Toronto mother held dying son in her arms
'Mom, I'm dying'; stabbing victim in city's west end held by mother before police arrive
A 20-year-old man who was stabbed to death in the area of Eglinton Avenue West and Nairn Avenue on Monday night staggered home and collapsed outside his apartment building, where his mother rushed to his side, police say.
Toronto police identified the victim as Michael Cocomello, also known as Michael Mandino.
Insp. Ken Taylor told reporters that the stabbing happened near Thornton Avenue and Nairn Avenue. Police said that Cocomello left his home shortly before he was stabbed, and it's unclear why he headed to that location.
After the stabbing, the victim headed back home, falling and getting up a couple of times before he collapsed outside his apartment building on Nairn Avenue, south of Eglinton Avenue, police said.
"This is a very unfortunate incident," Taylor said. "One of the first responders to our deceased was in fact his mother, who came out of her apartment and tried to provide some assistance."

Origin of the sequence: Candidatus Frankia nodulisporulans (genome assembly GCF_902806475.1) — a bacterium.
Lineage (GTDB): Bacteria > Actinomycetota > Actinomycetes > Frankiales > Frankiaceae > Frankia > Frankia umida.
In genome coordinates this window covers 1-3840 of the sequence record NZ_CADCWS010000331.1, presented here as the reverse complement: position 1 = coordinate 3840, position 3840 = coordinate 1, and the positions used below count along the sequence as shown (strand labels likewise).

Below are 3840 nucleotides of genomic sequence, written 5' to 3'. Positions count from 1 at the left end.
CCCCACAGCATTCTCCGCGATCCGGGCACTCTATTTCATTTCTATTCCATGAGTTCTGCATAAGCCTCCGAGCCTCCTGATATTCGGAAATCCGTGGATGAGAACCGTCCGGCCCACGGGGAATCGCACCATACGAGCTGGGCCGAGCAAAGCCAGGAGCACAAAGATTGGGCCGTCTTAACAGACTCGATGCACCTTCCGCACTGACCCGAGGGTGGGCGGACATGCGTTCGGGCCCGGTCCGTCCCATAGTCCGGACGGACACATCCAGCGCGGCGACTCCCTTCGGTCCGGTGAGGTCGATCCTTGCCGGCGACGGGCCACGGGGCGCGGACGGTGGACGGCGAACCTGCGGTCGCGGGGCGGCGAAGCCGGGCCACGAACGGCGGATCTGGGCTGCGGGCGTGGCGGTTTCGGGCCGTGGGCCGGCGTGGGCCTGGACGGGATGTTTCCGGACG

His mother, Sandra Cocomello, told CBC News she saw him coming up the road before going to help him.
"I heard yelling outside. And I ran outside to his body," she said. "And I held him. And I didn't know what to do. And he says, 'Mom, I'm dying.' And I just held him."
She said she held him in her arms until emergency workers arrived.
Cocomello was rushed to Sunnybrook Hospital at around 9:30 p.m. after he was found outside by people who heard him screaming for help.
He later died in hospital.
Going to buy bus tickets
Taylor said Cocomello was known to police, but detectives don't believe at this stage that this is a factor.
"It's the working theory of the detectives that his contact with the police, which as I said is dated, has absolutely nothing to do with his murder," said Taylor.
Cocomello's mother told CBC News her son had planned to go out briefly that night.
"He was going to get bus tickets. And he said he'll be right back," she said.
Taylor said he believes Cocomello was targetted.
"It's not a random incident," he said. "It's not like somebody's randomly walking the streets with a knife. He was targeted," he said.
A Toronto EMS spokesperson told CBC News on Monday evening that the man was stabbed multiple times and had wounds to his torso and back.
Blood stains could be seen on a sidewalk and in the snow at the scene where the victim was found, as well as what appeared to be a black jacket.
Earlier Tuesday, Det. Ted Lioumanis said homicide detectives are canvassing the area and searching for video.
"Basically what we have from witnesses is that they did hear a person screaming," he said.
Police are asking for any witnesses or anyone with information to contact them.
With files from the CBC's Linda Ward and Peter Akman